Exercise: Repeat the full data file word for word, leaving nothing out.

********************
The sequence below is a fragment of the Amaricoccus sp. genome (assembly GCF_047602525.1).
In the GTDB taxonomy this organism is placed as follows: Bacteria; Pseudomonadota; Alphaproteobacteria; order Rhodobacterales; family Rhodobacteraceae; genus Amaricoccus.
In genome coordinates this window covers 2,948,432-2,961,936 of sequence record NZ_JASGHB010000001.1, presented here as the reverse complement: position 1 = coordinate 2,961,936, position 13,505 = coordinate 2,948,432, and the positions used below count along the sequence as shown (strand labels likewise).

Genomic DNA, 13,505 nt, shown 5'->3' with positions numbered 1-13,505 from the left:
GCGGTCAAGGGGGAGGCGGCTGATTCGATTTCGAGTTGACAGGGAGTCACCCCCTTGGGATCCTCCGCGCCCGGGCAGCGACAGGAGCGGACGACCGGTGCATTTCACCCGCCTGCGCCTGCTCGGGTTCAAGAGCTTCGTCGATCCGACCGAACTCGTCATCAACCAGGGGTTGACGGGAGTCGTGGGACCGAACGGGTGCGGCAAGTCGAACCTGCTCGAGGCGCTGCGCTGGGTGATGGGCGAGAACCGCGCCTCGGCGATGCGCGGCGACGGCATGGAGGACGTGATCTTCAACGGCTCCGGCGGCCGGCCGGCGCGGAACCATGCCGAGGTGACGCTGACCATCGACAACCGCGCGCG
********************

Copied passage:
The sequence below is a fragment of the Amaricoccus sp. genome (assembly GCF_047602525.1).
In the GTDB taxonomy this organism is placed as follows: Bacteria; Pseudomonadota; Alphaproteobacteria; order Rhodobacterales; family Rhodobacteraceae; genus Amaricoccus.
In genome coordinates this window covers 2,948,432-2,961,936 of sequence record NZ_JASGHB010000001.1, presented here as the reverse complement: position 1 = coordinate 2,961,936, position 13,505 = coordinate 2,948,432, and the positions used below count along the sequence as shown (strand labels likewise).

Genomic DNA, 13,505 nt, shown 5'->3' with positions numbered 1-13,505 from the left:
GCGGTCAAGGGGGAGGCGGCTGATTCGATTTCGAGTTGACAGGGAGTCACCCCCTTGGGATCCTCCGCGCCCGGGCAGCGACAGGAGCGGACGACCGGTGCATTTCACCCGCCTGCGCCTGCTCGGGTTCAAGAGCTTCGTCGATCCGACCGAACTCGTCATCAACCAGGGGTTGACGGGAGTCGTGGGACCGAACGGGTGCGGCAAGTCGAACCTGCTCGAGGCGCTGCGCTGGGTGATGGGCGAGAACCGCGCCTCGGCGATGCGCGGCGACGGCATGGAGGACGTGATCTTCAACGGCTCCGGCGGCCGGCCGGCGCGGAACCATGCCGAGGTGACGCTGACCATCGACAACCGCGCGCG